In contrast to conventional systems, usually equipped with simple diaphragm pumps, a metering pump is understood to be a pump for delivering a fluid in which the volumetric flow rate delivered is adjustable with a predetermined precision. However, it may also be understood as a pump which transports a certain volume, and the volume to be transported is meant to be adjustable with a predetermined precision. A metering pump can also be understood to be a pump in which the delivery of the fluid is done at a predetermined pressure, and the pressure is adjustable for instance with a predetermined precision.

The metering system furthermore has at least one self-opening nozzle, communicating with the at least one metering pump directly or via a pipeline system. This at least one self-opening nozzle has at least one supply opening for the delivery of fluid media and also has at least one nozzle opening, which is embodied such that through the nozzle opening, fluid media can be injected into the motor vehicle exhaust system.

The term “self-opening nozzle” is understood to be a nozzle which is closed as long as the pressure of the delivered fluid is below a predetermined minimum pressure. If the pressure of the fluid conversely reaches or exceeds the minimum pressure, then the nozzle opens and meters fluid into the exhaust system of the motor vehicle.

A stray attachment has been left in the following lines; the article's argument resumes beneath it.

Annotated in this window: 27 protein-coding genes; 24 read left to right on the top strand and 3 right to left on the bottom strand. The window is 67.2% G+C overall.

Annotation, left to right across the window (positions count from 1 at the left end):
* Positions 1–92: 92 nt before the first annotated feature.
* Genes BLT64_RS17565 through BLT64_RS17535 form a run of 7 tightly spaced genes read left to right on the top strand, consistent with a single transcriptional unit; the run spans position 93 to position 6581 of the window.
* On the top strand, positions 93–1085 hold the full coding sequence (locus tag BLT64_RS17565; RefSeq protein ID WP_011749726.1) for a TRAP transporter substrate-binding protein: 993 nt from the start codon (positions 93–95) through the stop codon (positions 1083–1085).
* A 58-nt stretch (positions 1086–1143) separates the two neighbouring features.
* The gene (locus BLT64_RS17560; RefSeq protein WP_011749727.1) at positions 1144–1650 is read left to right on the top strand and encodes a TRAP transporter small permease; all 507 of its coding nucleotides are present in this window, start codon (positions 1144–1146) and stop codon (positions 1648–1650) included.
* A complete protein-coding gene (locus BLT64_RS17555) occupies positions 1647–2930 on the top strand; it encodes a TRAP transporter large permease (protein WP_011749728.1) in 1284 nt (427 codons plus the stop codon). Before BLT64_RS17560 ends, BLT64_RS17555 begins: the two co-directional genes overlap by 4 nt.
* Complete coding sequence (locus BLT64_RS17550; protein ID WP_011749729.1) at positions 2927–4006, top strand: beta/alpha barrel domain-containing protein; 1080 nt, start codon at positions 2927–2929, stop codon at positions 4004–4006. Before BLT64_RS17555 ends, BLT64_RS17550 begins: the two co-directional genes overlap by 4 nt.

The at least one self-opening nozzle can in particular be embodied such that it has a nozzle body which in turn has a spring chamber and a needle chamber. The needle chamber should have at least one supply opening for delivering fluid media and at least one nozzle opening.

Moreover, at least one nozzle needle should be let into the needle chamber, the nozzle needle being movably and/or rotatably supported, and the nozzle needle, in at least one position and/or orientation, tightly closes the at least one nozzle opening for fluid media and, in at least one further position and/or orientation, opens the nozzle opening for fluid media.

Moreover, at least one spring element should be let into the needle chamber, which spring element exerts a force and/or a torque on the at least one nozzle needle. Without the action of additional forces and/or torques on the at least one nozzle needle, the nozzle needle should tightly close the nozzle opening for fluid media. The spring element thus functions in such a way that in the normal states the at least one nozzle opening is closed.